General  - 
You use too many words.

No, really. You do. So do I. No, this isn't an ad for the 11th edition of the Newspeak Dictionary. This is a rallying cry to try and make us all better at the craft of writing, more important than ever in a digital age.

The attached video is a 15 minute long interview we did with +Patrick McLean. I've known Patrick for years and recently contracted him to teach a class to the content creators at my day job. They loved it. More importantly, their writing improved. Big time.

So check it out and see how it resonates with you. I think I have some word-killing to do over the weekend...
How To Kill A Word | Books and Beer

This week on the Books & Beer Hangout, we brought on +Patrick McLean  to talk about his job of killing words as a writing coach. Sounds messy. A few tasty morsels:

* Why all adjectives and adverbs have to die
* Cultivating efficiency in your writing
* The importance of a visual structure 
* Why you might need a writing coach

... and a whole lot more! See the full show notes at and to subscribe to the RSS feed and never miss an episode.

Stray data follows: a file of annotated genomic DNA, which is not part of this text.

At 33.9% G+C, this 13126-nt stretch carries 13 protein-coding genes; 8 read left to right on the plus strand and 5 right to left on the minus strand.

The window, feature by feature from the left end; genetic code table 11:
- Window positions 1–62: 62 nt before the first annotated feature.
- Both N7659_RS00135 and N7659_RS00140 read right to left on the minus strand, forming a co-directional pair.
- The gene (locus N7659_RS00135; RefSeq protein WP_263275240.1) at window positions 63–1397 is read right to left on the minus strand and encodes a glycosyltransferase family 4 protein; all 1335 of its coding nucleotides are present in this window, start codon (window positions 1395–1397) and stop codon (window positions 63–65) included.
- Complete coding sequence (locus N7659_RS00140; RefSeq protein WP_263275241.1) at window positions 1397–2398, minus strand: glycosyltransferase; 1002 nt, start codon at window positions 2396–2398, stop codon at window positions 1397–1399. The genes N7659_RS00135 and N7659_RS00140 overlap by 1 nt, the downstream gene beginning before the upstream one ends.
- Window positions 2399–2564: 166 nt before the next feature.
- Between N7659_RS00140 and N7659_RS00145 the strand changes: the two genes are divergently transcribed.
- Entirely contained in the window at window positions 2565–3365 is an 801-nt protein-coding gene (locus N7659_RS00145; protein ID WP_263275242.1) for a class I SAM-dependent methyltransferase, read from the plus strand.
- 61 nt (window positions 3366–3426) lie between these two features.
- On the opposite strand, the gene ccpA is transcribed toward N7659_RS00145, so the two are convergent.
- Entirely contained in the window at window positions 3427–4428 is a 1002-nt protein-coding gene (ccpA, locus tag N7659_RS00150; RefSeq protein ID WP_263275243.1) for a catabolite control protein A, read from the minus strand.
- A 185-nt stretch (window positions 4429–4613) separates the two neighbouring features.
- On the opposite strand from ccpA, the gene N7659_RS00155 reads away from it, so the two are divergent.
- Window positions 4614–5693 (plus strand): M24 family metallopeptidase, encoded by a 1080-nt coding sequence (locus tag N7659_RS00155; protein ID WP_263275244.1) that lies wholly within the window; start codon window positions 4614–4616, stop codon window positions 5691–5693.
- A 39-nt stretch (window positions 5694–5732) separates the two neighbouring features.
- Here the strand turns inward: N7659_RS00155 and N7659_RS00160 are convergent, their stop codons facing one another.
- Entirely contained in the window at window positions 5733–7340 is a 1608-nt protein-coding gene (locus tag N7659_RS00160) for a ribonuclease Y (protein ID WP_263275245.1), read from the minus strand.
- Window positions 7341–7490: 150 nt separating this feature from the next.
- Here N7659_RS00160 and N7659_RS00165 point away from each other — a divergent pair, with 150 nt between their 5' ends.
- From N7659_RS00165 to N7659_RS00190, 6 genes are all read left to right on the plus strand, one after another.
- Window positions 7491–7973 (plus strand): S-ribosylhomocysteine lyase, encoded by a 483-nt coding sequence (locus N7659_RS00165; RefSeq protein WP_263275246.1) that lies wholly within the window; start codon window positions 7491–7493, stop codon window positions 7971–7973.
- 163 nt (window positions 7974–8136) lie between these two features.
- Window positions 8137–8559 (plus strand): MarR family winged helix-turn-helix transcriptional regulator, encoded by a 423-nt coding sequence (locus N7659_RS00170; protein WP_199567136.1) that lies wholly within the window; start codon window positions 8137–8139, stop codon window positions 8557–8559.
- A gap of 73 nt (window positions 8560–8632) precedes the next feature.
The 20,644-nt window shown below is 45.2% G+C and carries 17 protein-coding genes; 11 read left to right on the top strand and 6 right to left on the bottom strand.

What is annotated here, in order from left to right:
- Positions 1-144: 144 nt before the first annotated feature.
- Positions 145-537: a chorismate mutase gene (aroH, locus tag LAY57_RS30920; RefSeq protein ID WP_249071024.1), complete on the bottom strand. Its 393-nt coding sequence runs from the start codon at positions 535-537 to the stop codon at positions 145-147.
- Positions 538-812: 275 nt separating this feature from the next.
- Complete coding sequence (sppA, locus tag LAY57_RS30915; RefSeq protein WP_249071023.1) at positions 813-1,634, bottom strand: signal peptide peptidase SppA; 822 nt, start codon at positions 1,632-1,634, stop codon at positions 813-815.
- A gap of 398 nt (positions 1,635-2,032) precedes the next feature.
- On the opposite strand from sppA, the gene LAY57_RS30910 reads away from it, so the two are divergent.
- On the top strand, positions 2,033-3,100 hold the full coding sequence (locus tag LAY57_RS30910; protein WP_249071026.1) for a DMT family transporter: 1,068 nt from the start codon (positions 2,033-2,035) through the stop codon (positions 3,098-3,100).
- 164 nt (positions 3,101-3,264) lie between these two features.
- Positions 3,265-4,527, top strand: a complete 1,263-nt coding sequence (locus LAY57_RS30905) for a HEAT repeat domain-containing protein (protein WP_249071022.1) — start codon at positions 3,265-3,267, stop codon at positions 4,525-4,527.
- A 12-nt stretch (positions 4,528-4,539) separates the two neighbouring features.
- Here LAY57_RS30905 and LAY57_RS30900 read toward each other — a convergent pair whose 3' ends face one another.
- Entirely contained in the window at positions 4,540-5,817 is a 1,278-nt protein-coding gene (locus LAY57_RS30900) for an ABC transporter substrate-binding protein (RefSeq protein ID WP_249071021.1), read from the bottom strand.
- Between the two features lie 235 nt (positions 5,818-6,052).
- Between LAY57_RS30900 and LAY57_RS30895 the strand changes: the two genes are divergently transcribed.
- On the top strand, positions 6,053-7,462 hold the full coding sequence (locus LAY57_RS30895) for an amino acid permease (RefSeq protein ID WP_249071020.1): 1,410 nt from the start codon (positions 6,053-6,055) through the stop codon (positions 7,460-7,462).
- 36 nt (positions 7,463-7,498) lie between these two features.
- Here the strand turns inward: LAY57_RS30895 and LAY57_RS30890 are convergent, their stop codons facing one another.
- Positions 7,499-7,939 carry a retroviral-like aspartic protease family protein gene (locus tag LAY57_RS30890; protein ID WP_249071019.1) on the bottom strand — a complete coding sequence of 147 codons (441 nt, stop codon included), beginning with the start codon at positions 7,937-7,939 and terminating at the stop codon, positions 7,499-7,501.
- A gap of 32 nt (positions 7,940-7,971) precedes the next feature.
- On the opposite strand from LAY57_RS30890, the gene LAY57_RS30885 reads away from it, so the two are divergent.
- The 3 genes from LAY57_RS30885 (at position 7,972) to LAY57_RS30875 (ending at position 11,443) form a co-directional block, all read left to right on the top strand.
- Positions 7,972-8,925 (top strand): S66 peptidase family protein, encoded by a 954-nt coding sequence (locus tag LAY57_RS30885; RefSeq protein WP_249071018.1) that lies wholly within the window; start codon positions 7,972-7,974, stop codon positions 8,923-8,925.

Books & Beer is recorded and broadcast live as a Google+ Hangout On Air and on YouTube Live! Join us every Thursday evening at 6P/9E.
Rick Wayne's profile photo2112 Clockwork's profile photoAmanda Rachelle Warren's profile photoSteve Turnbull's profile photo
I came to writing novels by way of years and years of writing, workshopping, and critiquing poetry. No better training ground to search and destroy the unneeded. :)
I used the word "just" twenty-five times in a thirty page short. New word for the Kill List (and yes, "very" is on there).
All adjectives and adverbs have to die? That guy's been reading too much of Stephen King's non-fiction. 
If we think about using the right word for the right purpose and effect, then we should have no problems maintaining a balance. 
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